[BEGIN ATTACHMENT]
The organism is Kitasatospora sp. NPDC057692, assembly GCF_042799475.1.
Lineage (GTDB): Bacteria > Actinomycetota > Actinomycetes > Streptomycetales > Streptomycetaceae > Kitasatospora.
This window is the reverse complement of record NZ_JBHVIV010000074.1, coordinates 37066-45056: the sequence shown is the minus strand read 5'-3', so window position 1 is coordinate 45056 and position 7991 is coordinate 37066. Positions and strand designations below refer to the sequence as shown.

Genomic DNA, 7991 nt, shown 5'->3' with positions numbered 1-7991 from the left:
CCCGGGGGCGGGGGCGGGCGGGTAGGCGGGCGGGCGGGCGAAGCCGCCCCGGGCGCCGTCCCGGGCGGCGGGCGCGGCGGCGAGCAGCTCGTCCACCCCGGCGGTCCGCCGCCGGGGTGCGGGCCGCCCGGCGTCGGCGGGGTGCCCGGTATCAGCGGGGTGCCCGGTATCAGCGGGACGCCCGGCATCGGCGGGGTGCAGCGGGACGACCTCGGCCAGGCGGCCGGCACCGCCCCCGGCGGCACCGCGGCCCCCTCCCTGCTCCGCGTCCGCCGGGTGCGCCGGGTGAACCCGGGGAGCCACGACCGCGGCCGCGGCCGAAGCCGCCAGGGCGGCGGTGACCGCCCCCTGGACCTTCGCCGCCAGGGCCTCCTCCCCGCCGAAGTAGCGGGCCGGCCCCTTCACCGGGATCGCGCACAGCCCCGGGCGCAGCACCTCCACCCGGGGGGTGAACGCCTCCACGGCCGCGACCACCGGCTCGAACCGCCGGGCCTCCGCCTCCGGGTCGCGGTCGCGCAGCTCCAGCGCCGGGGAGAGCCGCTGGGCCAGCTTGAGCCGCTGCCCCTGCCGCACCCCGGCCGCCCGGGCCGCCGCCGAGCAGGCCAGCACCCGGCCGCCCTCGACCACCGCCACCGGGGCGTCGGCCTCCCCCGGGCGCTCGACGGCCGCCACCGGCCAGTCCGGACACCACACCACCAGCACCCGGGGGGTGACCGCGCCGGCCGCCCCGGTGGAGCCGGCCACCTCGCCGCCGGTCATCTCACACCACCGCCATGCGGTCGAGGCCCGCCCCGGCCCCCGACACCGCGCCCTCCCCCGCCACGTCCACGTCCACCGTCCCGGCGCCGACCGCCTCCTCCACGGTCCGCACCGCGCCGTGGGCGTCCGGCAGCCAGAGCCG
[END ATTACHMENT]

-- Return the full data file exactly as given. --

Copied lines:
The organism is Kitasatospora sp. NPDC057692, assembly GCF_042799475.1.
Lineage (GTDB): Bacteria > Actinomycetota > Actinomycetes > Streptomycetales > Streptomycetaceae > Kitasatospora.
This window is the reverse complement of record NZ_JBHVIV010000074.1, coordinates 37066-45056: the sequence shown is the minus strand read 5'-3', so window position 1 is coordinate 45056 and position 7991 is coordinate 37066. Positions and strand designations below refer to the sequence as shown.

Genomic DNA, 7991 nt, shown 5'->3' with positions numbered 1-7991 from the left:
CCCGGGGGCGGGGGCGGGCGGGTAGGCGGGCGGGCGGGCGAAGCCGCCCCGGGCGCCGTCCCGGGCGGCGGGCGCGGCGGCGAGCAGCTCGTCCACCCCGGCGGTCCGCCGCCGGGGTGCGGGCCGCCCGGCGTCGGCGGGGTGCCCGGTATCAGCGGGGTGCCCGGTATCAGCGGGACGCCCGGCATCGGCGGGGTGCAGCGGGACGACCTCGGCCAGGCGGCCGGCACCGCCCCCGGCGGCACCGCGGCCCCCTCCCTGCTCCGCGTCCGCCGGGTGCGCCGGGTGAACCCGGGGAGCCACGACCGCGGCCGCGGCCGAAGCCGCCAGGGCGGCGGTGACCGCCCCCTGGACCTTCGCCGCCAGGGCCTCCTCCCCGCCGAAGTAGCGGGCCGGCCCCTTCACCGGGATCGCGCACAGCCCCGGGCGCAGCACCTCCACCCGGGGGGTGAACGCCTCCACGGCCGCGACCACCGGCTCGAACCGCCGGGCCTCCGCCTCCGGGTCGCGGTCGCGCAGCTCCAGCGCCGGGGAGAGCCGCTGGGCCAGCTTGAGCCGCTGCCCCTGCCGCACCCCGGCCGCCCGGGCCGCCGCCGAGCAGGCCAGCACCCGGCCGCCCTCGACCACCGCCACCGGGGCGTCGGCCTCCCCCGGGCGCTCGACGGCCGCCACCGGCCAGTCCGGACACCACACCACCAGCACCCGGGGGGTGACCGCGCCGGCCGCCCCGGTGGAGCCGGCCACCTCGCCGCCGGTCATCTCACACCACCGCCATGCGGTCGAGGCCCGCCCCGGCCCCCGACACCGCGCCCTCCCCCGCCACGTCCACGTCCACCGTCCCGGCGCCGACCGCCTCCTCCACGGTCCGCACCGCGCCGTGGGCGTCCGGCAGCCAGAGCCG